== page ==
The answer is ‘Yes’ – 9 million people in the UK get lonely according to @Thecampaigntoendlonliness

Day 2 of #mentalhealthawarenessweek2019 and I discussed on LinkedIn how simple basic steps on a daily basis can improve one’s outlook on life and happiness.

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Connect with someone to feel better

‘Connect’ is the first of the Five ways to Wellbeing published in 2008 by the New Economics Foundation as part of a report to the Foresight Project and is based on evidence gathered globally. View the whole report here.

Connect can be a text, chat or call. Make a detour to someone’s desk, on your journey home this evening, or plan to meet later in the week. A Wednesday drink after work or a dinner with someone you haven’t seen for a while really breaks up the week. How about having lunch with someone outside, rather than eating at your desk again?

Sharing a laugh or a smile with someone, showing someone a picture of your pet or your project at home is a great way to start a conversation. Conversations lead to connections and next times and having something to focus on and look forward to. That lonely feeling doesn’t come around so often and life isn’t so bad after all.

Anyone can be affected by mental ill health. That means you could be affected or someone close to you at work or at home. Have a look around your colleagues, close friends and family – has anyone been more withdrawn lately? Have you felt lonely yourself?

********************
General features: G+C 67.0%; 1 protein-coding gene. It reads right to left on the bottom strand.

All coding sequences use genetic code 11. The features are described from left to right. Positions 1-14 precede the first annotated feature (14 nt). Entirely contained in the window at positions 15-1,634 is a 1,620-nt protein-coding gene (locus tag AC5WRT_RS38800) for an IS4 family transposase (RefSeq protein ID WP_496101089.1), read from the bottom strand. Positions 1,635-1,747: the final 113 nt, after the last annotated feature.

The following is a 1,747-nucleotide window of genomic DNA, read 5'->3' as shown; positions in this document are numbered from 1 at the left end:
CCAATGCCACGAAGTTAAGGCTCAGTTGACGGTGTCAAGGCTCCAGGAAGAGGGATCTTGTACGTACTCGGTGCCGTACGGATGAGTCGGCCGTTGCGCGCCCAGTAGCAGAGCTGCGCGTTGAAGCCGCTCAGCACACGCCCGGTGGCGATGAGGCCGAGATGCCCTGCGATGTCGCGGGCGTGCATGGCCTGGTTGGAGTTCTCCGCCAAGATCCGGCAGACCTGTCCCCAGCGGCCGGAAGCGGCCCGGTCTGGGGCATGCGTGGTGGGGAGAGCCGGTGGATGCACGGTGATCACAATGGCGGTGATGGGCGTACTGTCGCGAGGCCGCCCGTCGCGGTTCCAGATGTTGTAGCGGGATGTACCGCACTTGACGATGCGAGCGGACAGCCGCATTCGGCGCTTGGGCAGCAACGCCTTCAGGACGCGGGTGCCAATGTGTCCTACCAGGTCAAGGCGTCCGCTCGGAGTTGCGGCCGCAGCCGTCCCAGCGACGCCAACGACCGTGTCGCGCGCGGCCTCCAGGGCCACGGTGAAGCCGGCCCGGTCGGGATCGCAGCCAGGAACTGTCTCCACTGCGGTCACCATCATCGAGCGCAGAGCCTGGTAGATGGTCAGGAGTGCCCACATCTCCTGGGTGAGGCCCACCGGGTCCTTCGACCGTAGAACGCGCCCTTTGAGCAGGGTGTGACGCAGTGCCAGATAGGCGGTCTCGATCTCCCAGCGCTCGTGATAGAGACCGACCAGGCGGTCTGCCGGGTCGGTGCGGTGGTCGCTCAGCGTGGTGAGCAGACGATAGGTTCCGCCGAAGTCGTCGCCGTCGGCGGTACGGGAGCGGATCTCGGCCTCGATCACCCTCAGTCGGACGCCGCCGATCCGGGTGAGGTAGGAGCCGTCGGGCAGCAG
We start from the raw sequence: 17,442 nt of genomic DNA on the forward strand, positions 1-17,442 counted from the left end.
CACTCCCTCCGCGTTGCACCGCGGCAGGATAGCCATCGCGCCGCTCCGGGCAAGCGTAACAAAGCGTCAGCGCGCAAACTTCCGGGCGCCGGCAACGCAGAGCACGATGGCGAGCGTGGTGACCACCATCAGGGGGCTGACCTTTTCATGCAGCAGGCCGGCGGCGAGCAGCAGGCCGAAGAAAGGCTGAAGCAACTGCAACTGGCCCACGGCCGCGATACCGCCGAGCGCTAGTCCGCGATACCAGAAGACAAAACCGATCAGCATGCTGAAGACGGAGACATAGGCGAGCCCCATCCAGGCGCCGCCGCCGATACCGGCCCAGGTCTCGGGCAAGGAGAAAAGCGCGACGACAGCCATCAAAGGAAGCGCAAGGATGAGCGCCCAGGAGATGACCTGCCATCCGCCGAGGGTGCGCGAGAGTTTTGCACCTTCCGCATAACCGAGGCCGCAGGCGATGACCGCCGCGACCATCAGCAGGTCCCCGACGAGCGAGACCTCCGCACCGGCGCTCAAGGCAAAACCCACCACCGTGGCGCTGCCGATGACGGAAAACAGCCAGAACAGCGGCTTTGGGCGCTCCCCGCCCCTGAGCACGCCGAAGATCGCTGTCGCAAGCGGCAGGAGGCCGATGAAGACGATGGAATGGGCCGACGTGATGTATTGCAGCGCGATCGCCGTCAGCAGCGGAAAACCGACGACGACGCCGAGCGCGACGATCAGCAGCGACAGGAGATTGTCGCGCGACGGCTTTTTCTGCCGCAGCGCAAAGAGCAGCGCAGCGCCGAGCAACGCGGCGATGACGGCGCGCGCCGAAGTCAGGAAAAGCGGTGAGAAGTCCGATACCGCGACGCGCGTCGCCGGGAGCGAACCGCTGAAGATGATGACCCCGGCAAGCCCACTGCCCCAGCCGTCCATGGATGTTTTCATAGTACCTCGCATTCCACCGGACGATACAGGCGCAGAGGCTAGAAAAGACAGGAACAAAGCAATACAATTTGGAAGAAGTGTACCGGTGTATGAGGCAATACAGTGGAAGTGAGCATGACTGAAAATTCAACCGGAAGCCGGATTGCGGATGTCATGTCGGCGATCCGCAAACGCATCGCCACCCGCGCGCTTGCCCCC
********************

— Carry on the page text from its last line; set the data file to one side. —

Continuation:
Have a look at the other 4 ways to Wellbeing also. My additions to the mix are gratitude, sleep & diet.

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NHS recommend these 5 a day for Wellbeing

The World Health Organisation reports that depression is the number one leading cause of disability worldwide. It can be really hard to spot the signs of someone who is affected by depression or anxiety, especially at work, as we are so hard-wired NOT to show our emotions or any sign of weakness. One of the behaviours you may notice though is that someone is more withdrawn than they used to be or is avoiding time with others. 

Please reach out to this person and make an approach to ask how they are. If you notice this behaviour in yourself, consider who you trust and might feel most comfortable sharing some of your feelings or worries with. Choose a quiet, private time and feel the release and lift from sharing a problem with someone who just listens. Talking is a proven therapy for treatment many mental health conditions, such as depression and anxiety. But it’s not the exclusive remit of professionals, chatting with a mate or colleague works too. Everyone deserves to be heard & understood – right? #itsoktotalk 

listening MHFA itsoktotalk
Listen carefully without judgement

Top tips for listening are:

  • Create safety and trust
  • Listen carefully
  • Don’t judge

The last one is easier said than done. Have a look at Brene Brown’s short video on the difference between empathy and sympathy. She has a fantastic couple of TED talks and is even on Netflix now too.